Janna Crabb (@jcrabb) is director of online communications at CASE.
This is the first in a series of blog posts on community management, highlighting the keynotes at a conference on online communities and community management hosted by Higher Logic, the platform used for CASE Communities. While the conference focused on the association world, the keynotes’ ideas were relevant to anyone trying to grow communities online, including CASE member institutions.
Most of us who are responsible for managing online communities—whether private or public groups—are often slowed by limited resources and very long to-do lists.
What can we do to make the most of our limited time and resources? Speaker Vanessa DiMauro, chief executive officer and chief digital officer of Leader Networks, shared the following tips on doing more with less.
Reach out to members. You’ve heard this story before: “We created a community, but no one wants to use it.” Reaching out to members and encouraging them to participate in conversations—regardless of the purpose of your community—goes a long way in improving engagement. Specifically:
- Welcome new community members. Send new members a welcome message. Offer them tips on how to use the community; let them know the best ways to participate, how they can make a difference and where to go for help.
- Thank active members. If you have community members who regularly answer others’ questions and offer valuable advice, let them know that you’ve noticed and encourage them to continue and even increase their participation. Consider thanking them publicly on your community.
- Contact previously active members. If you have members who are no longer active, reach out and learn why they have stopped participating. If it makes sense, encourage them to resume sharing advice and information with the community and offer ongoing recognition once they re-engage.
- Encourage lurkers to participate in conversations. Create low-risk opportunities for members who read posts but do not ask or answer questions to participate in the community. For example, enlist a volunteer to ask what members are reading or for good resources on a topic of interest to the community, or ask members to introduce themselves.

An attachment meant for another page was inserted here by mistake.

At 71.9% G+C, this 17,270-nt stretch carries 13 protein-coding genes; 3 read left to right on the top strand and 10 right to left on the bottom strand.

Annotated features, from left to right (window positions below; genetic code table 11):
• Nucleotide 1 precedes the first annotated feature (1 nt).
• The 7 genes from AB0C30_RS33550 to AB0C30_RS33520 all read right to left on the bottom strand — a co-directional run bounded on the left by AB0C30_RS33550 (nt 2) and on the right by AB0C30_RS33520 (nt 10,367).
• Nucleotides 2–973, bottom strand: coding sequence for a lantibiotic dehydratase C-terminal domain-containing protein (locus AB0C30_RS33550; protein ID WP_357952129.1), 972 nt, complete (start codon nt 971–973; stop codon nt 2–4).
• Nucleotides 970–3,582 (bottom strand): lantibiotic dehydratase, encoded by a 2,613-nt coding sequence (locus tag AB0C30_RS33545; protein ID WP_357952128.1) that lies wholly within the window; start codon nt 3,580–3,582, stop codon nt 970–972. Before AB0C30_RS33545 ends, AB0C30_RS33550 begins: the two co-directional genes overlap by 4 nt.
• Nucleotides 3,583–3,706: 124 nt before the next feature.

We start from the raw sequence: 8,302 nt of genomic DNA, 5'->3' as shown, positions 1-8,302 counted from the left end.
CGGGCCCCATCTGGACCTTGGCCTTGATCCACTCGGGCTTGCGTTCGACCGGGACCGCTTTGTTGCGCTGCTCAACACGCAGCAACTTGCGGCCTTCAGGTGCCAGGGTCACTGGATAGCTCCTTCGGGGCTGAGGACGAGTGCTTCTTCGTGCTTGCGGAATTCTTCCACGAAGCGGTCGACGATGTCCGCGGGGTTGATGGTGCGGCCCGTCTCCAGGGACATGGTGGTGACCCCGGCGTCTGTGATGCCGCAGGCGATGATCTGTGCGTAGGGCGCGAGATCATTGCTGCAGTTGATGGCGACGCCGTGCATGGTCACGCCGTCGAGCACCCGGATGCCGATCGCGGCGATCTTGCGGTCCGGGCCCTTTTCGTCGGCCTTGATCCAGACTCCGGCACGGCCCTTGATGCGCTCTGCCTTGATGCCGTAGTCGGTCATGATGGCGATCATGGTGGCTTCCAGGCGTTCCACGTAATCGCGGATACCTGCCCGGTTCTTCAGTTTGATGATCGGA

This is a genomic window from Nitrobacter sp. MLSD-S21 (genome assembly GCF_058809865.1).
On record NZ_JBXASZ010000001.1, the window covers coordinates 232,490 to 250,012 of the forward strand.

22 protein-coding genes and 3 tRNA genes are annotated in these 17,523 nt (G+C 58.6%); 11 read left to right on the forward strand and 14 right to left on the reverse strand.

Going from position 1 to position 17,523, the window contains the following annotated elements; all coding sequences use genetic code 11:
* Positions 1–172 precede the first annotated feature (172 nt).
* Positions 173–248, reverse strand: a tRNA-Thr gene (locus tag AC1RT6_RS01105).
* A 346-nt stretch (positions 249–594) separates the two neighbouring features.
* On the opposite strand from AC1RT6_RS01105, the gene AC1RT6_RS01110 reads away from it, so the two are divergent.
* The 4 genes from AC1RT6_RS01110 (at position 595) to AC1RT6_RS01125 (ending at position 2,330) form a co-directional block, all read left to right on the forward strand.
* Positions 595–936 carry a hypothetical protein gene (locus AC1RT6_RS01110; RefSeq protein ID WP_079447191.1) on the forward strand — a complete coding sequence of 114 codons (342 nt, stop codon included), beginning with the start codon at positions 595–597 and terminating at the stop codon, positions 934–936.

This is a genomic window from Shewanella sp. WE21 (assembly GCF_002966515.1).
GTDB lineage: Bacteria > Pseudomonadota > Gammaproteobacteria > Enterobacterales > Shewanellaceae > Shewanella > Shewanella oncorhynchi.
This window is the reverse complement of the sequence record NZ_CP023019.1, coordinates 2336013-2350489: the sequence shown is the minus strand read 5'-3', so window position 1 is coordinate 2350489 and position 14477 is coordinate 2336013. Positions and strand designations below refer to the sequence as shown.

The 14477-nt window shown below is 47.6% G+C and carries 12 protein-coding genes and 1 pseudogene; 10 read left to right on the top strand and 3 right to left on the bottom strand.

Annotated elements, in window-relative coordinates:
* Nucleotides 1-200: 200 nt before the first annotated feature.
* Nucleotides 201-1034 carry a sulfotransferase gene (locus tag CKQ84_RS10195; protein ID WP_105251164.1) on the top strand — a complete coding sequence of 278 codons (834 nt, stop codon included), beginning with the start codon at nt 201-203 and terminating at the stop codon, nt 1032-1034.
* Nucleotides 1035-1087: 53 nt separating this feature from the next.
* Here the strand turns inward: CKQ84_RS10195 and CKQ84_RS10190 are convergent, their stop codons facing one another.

Involve executives and staff members. One of the most effective ways to show how valuable your community is for your institution’s leadership to participate in conversations. Encourage staff members across your institution to also participate in conversations and share content.
How can you make this happen? Ensure that your communities are part of your institution’s culture. Implement training programs on cultivating community. Create programs that staff members can take part in and encourage them to invest in and be part of the success of your online community. And, of course, remind them of the value of your community and its successes at every opportunity!
Enlist volunteer ambassadors. I know many institutions already do this, but the idea is worth repeating. Find and enlist volunteer ambassadors to share your messages, facilitate conversations, champion your community, encourage others to participate and help your online community to grow by contributing their time, expertise and enthusiasm.
Facilitate connections between members and content. People join communities for two main reasons: to connect with others and to connect with content and information. Provide easy access to both to keep members coming back. How? Respond to questions and comments, provide answers or sources for answers, share interesting content—and make sure members have fun with one another both on and offline. Finally, keep track of what works and what doesn’t to better streamline the process and focus your energy where it has the most impact.
Has your institution tried any of the tips above? Share the experience in the comments.